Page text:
This was noticeable for those of us who worked in the mainstream media as standards went down every year and the “news,” already left-slanted and driven by sensationalism, became little more than a coffee klatsch designed to gather as many fat-bottomed women around the TV set as possible and get them started clucking.
Statistics showed Gawker’s audience was nearly three-quarters female, proving the female predilection for gossip and mean-spirited character assassination runs deep psychologically. Women get off on this stuff. So, only a few years later, Jezebel was launched in by Gawker 2007. Unfortunately, Jezebel will survive the bankruptcy. Jezebel’s founding editor, Anna Holmes, brags that Jezebel feminized mainstream news even further.
The relentless assault we made on traditional women’s media had an effect. There was a gradual process, but it was undeniable after a while that they were responding to and really mimicking what we were doing.
Kara Swisher, another online “journalist” talks about how Gawker moved mainstream news reports further down the road of editorializing and sensationalism.
As reporters, while we try to be fair and ethical, I think we err on the side of not calling things out for what they were. They did that beautifully — and it sort of emboldened the rest of us.
The Old York Times wrote about how the blog sped up the already fast pace of gossip and made it even more insidious than it already was.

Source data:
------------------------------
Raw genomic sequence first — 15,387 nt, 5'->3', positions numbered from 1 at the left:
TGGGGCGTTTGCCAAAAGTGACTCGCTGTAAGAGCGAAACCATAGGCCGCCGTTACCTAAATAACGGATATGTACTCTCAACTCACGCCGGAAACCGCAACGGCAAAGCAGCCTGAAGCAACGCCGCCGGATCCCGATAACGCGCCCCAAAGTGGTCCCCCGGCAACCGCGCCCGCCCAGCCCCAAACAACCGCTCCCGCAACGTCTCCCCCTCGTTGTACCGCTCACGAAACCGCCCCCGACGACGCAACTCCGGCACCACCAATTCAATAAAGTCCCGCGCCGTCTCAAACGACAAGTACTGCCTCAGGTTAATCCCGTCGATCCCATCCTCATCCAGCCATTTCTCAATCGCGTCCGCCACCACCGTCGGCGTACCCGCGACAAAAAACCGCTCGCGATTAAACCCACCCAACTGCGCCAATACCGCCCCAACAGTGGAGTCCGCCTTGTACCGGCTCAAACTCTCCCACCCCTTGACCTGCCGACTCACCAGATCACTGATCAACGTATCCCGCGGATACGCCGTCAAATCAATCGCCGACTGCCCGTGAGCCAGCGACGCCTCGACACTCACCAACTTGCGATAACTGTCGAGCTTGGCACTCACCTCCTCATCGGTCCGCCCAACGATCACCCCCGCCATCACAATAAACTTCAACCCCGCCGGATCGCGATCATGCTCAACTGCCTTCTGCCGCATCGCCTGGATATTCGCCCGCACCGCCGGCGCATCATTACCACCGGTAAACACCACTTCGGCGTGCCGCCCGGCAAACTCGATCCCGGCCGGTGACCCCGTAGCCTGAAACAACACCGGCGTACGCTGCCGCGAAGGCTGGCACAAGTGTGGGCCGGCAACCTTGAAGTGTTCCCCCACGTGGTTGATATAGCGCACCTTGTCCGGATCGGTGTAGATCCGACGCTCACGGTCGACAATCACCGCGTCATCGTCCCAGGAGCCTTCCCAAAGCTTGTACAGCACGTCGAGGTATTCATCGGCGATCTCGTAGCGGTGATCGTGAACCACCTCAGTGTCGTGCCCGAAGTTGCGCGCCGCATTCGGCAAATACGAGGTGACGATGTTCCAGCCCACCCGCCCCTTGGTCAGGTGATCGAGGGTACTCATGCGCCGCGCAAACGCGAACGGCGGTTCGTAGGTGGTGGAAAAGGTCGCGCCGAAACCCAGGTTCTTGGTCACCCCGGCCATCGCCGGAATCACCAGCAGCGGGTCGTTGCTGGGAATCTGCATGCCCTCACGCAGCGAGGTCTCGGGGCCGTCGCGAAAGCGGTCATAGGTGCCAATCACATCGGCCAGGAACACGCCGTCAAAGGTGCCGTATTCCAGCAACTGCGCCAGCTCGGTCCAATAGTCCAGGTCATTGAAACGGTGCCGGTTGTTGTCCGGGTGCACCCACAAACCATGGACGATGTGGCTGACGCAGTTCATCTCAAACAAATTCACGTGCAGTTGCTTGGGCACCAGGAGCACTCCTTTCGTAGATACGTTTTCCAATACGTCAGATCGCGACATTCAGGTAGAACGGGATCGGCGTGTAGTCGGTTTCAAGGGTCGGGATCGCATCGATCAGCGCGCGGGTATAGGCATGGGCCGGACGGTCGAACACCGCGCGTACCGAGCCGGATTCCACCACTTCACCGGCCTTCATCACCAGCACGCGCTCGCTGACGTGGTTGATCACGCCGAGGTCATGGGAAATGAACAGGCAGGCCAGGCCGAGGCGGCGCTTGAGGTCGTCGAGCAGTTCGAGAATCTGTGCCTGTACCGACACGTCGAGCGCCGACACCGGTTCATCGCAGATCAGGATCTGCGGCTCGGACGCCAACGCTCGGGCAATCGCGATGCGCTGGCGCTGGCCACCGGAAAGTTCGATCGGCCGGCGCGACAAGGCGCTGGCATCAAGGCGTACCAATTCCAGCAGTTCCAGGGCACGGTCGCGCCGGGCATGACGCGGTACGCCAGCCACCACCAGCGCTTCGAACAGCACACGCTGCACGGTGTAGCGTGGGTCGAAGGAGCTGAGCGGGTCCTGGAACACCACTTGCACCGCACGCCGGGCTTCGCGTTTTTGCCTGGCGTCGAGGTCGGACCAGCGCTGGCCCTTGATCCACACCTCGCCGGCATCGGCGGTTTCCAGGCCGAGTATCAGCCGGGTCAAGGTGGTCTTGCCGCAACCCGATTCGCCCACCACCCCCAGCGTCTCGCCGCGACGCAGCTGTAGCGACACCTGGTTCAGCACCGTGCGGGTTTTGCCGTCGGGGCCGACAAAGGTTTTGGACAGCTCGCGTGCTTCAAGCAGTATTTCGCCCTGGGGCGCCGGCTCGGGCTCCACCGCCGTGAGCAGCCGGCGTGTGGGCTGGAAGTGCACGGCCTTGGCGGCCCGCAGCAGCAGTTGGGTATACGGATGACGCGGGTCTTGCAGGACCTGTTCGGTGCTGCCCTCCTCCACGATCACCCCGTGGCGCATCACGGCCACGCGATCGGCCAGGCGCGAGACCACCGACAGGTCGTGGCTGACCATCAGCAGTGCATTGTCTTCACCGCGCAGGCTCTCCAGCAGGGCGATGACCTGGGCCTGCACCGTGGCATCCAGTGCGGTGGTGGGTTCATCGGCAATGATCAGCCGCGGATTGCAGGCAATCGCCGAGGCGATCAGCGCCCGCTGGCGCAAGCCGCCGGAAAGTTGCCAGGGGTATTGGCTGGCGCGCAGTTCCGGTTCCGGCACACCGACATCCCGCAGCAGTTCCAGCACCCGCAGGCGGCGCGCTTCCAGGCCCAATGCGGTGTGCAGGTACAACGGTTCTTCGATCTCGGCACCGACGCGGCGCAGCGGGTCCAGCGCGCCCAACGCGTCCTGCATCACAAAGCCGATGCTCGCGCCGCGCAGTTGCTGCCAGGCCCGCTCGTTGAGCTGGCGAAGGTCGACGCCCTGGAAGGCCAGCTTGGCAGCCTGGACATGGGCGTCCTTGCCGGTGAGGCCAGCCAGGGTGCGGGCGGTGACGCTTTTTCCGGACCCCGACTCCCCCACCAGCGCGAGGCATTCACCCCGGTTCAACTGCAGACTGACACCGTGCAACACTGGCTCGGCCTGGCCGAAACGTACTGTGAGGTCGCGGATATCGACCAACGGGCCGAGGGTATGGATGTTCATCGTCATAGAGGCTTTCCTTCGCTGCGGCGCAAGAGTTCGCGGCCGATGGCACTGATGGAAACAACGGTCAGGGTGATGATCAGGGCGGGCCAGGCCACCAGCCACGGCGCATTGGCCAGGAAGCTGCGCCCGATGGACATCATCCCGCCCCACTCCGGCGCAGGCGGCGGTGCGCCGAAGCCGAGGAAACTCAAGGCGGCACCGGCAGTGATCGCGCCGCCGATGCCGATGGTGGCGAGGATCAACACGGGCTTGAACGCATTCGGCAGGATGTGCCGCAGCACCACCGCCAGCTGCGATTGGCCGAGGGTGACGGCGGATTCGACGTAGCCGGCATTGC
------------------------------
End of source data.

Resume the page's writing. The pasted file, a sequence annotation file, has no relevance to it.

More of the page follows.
Gawker opened a Pandora’s box, too. It sped media up to an insane pace. After Gawker, you didn’t take nights and weekends off. You couldn’t publish once a week. The internet was a beast that always needed feeding, and it demanded ever-hotter, ever-more-outrageous takes.
Tellingly, the founder and CEO of Gawker, Nick Denton was a former Financial Times journalist before striking out to do his own thing with Gawker. This is important because in my opinion (through over a decade of experience dealing with media people and working side by side with them) it illustrates the mentality of many in the media. They don’t care whose lives they’re destroying or if the public interest is being served as long as they can make a buck off it.
It’s easy to see Gawker and its bastard children Jezebel and Wonkette (self-proclaimed nasty vile little snark mob) feed female intrigue and mean-spirited, nihilistic criticism with anything they can sink their teeth into. In that way, it is a case study in female psychology and sociology since the vast majority of their readers are female. Men, if you want to know what’s on women’s mind, go read this dreck. Women lap it up like kittens lining up for a milking. Just prepare to be shocked and awed at what women really want when it comes to online “news.” Gawker was about nothing but pure, unabashed depravity. In many ways it made the National Enquirer look like a children’s magazine.
At least for a little while, the internet will be a better place until its replacement arises from some other dank corner of the internet. Women love gossip and they love tearing people down, so there will always be a reliable market for unscrupulous publishers to turn a buck. More than anything, Gawker was a reflection of just how mean spirited and vicious some people (especially women) can be. It was a reflection of a fully feminized culture that has no moral compass or sense of decency when it comes to dealing with other people. Good riddance.
May Hulk Hogan laugh all the way to the bank.